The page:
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[] EU, US agree to bolster flow of intelligence,

Scheveningen, Netherlands | AP | 01/10/2004

EU, US agree to bolster flow of intelligence

US Attorney General John Ashcroft and EU justice officials agreed
yesterday to improve the trans-Atlantic flow of intelligence to help
track down terrorists and prevent future attacks.

Among new measures agreed during several hours of meetings here was the
exchange of liaison intelligence officers between the continents.

The US will send an agent from the Federal Bureau of Investigation to
the European police agency Europol in The Hague, Netherlands, and the EU
will post two agents in Washington, said Antonio Vitorino, the EU
justice and home affairs commissioner.

The discussions came at the start of two days of talks between EU
justice and internal affairs ministers in the Netherlands, which
currently holds the EU presidency.

Later yesterday, France and the US were to sign a bilateral agreement on
the exchange of data between law enforcement agencies and the
extradition of suspects.

"We are devoting additional resources to Europol because we believe it's
in the best interests of the US and the world community," Ashcroft told
journalists. "The promotion of the exchange of information is likely to
result in saving lives and securing our cultures."

Ashcroft said talks also addressed ways to speed up the transfer of
sensitive information through Europol, now often hampered by diverging
national systems and competition between Europe's security agencies.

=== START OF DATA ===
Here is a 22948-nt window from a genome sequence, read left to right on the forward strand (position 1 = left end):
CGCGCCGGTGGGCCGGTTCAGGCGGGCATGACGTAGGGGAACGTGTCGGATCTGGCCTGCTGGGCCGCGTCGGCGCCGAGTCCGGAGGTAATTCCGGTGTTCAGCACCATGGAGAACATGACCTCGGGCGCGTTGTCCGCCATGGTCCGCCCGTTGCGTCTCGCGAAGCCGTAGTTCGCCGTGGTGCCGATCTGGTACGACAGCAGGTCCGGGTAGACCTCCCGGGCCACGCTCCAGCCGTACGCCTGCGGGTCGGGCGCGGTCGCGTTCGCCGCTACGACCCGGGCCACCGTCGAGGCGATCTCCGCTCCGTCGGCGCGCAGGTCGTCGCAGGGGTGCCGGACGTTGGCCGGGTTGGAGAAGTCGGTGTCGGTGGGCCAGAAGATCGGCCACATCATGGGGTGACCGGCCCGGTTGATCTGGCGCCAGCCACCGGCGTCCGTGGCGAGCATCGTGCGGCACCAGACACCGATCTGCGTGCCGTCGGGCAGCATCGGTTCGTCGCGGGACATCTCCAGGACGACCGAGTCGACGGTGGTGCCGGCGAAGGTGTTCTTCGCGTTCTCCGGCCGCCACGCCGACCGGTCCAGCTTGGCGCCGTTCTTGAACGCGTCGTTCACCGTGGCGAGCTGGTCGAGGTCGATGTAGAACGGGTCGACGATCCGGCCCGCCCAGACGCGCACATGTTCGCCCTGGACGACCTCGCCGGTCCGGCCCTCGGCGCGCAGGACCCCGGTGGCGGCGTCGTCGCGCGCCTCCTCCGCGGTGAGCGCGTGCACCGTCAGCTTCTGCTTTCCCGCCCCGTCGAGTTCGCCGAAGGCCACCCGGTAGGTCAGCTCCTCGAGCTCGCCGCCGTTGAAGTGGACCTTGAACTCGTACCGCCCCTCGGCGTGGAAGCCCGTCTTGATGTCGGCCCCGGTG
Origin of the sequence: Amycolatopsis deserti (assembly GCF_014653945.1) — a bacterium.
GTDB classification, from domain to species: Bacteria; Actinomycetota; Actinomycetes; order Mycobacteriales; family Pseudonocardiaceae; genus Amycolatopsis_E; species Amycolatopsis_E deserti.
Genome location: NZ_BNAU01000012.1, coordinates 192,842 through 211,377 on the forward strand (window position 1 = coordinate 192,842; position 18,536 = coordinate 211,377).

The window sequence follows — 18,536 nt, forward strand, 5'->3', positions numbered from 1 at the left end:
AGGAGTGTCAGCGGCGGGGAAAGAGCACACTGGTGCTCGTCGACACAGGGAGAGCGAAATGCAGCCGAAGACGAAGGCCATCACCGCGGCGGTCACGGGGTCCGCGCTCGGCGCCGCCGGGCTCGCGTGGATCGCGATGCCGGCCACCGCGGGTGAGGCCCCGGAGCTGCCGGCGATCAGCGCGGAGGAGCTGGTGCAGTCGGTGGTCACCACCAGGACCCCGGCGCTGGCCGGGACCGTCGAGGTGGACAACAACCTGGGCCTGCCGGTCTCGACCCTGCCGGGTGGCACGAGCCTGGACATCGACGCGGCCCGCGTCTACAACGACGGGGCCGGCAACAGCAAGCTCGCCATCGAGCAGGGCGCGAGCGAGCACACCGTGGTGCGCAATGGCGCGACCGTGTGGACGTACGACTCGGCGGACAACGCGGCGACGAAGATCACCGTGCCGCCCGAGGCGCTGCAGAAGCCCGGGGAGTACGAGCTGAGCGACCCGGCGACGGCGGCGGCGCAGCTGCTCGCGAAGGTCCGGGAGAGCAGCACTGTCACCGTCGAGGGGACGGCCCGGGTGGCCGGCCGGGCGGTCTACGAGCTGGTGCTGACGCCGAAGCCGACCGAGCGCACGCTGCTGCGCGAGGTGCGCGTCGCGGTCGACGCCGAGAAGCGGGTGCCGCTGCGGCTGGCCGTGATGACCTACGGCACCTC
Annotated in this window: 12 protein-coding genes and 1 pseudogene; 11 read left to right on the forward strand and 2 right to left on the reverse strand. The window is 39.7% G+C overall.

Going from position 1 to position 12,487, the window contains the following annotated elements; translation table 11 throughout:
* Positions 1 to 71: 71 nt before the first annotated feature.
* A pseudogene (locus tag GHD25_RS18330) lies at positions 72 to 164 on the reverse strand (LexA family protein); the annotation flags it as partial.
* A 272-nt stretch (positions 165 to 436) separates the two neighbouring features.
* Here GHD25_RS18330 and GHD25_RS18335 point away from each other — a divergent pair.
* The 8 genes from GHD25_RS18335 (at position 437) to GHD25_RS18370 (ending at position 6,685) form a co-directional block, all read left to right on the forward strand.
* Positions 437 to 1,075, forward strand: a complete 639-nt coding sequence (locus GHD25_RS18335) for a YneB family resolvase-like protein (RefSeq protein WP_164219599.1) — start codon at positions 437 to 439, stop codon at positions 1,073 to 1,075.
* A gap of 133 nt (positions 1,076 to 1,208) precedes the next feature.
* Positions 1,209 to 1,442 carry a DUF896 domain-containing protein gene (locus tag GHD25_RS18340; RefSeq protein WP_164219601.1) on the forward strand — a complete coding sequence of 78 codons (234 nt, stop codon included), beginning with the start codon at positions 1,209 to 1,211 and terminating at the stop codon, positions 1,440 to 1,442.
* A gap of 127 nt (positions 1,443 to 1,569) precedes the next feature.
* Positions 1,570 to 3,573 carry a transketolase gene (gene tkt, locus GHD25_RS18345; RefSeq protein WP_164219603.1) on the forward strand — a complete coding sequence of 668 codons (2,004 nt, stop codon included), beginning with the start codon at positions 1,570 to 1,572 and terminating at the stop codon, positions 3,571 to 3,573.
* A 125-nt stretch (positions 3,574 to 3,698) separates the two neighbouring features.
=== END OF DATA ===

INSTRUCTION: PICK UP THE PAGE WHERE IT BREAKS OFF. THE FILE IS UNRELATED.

"We have agreed to have our experts work on kinds of procedures which
will reduce sticking points so that where there are differences we can
overcome them," Ashcroft said.

"We discussed ways of maximising not only the information, but the
timeliness of information. Most information is like produce at the
grocery store: it's valuable if you can acquire it within the right time
for utility," he said in a brief interview.

On Wednesday, Ashcroft signed two bilateral accords to bring the
US-Dutch extradition treaty up to date and facilitate the transfer of
terror suspects. The accords will also enable trans-Atlantic video
conferencing so that authorities can interview suspects abroad.

The accords also set out guidelines for tracking suspect bank accounts,
and enable investigators to travel abroad to conduct inquiries on
foreign soil.

At an informal meeting earlier this month, US Homeland Security
Secretary Tom Ridge stressed the need for greater information sharing
between EU and US intelligence services.

Dutch Justice Minister Piet Hein Donner told the meeting that agreement
is needed over terrorism financing, sharing information among
intelligence and law enforcement agencies, biometric passports, the
exchange of data on lost and stolen passports, and the underlying causes
of the recruitment of terrorists.

The formal exchange of sensitive data has been a troublesome issue, with
strong opposition from the European Parliament, which fears the privacy
of European citizens would be violated.

One new security measure affecting Europeans crossing US borders
involves sharing information about trans-Atlantic airline passengers,
including handing over the names, addresses and credit card details of
each passenger within 15 minutes of departing for the US.

The European Parliament is awaiting word from the European Court of
Justice on whether the EU-U.S. passenger data transfer deal violates EU
privacy rules.

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